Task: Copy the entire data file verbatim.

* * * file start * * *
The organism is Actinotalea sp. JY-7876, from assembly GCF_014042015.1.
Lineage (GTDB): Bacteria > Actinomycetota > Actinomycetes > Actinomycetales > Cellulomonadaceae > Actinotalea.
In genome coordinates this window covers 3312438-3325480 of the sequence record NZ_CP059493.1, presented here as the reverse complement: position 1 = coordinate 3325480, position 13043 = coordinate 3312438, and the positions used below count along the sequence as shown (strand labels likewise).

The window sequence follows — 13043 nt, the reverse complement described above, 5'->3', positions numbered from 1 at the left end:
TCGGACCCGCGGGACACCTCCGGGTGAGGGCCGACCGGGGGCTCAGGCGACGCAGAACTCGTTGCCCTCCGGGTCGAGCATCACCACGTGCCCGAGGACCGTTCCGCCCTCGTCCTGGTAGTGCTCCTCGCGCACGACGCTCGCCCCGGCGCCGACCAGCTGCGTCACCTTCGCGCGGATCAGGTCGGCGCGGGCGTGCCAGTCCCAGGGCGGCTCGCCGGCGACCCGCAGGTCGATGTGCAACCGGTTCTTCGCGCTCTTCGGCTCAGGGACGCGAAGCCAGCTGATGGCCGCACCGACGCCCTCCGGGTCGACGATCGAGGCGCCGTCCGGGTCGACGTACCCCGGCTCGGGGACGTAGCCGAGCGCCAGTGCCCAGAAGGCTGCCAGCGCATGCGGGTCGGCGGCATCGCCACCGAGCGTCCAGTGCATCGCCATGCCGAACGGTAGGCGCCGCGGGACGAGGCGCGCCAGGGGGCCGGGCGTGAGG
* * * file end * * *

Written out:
The organism is Actinotalea sp. JY-7876, from assembly GCF_014042015.1.
Lineage (GTDB): Bacteria > Actinomycetota > Actinomycetes > Actinomycetales > Cellulomonadaceae > Actinotalea.
In genome coordinates this window covers 3312438-3325480 of the sequence record NZ_CP059493.1, presented here as the reverse complement: position 1 = coordinate 3325480, position 13043 = coordinate 3312438, and the positions used below count along the sequence as shown (strand labels likewise).

The window sequence follows — 13043 nt, the reverse complement described above, 5'->3', positions numbered from 1 at the left end:
TCGGACCCGCGGGACACCTCCGGGTGAGGGCCGACCGGGGGCTCAGGCGACGCAGAACTCGTTGCCCTCCGGGTCGAGCATCACCACGTGCCCGAGGACCGTTCCGCCCTCGTCCTGGTAGTGCTCCTCGCGCACGACGCTCGCCCCGGCGCCGACCAGCTGCGTCACCTTCGCGCGGATCAGGTCGGCGCGGGCGTGCCAGTCCCAGGGCGGCTCGCCGGCGACCCGCAGGTCGATGTGCAACCGGTTCTTCGCGCTCTTCGGCTCAGGGACGCGAAGCCAGCTGATGGCCGCACCGACGCCCTCCGGGTCGACGATCGAGGCGCCGTCCGGGTCGACGTACCCCGGCTCGGGGACGTAGCCGAGCGCCAGTGCCCAGAAGGCTGCCAGCGCATGCGGGTCGGCGGCATCGCCACCGAGCGTCCAGTGCATCGCCATGCCGAACGGTAGGCGCCGCGGGACGAGGCGCGCCAGGGGGCCGGGCGTGAGG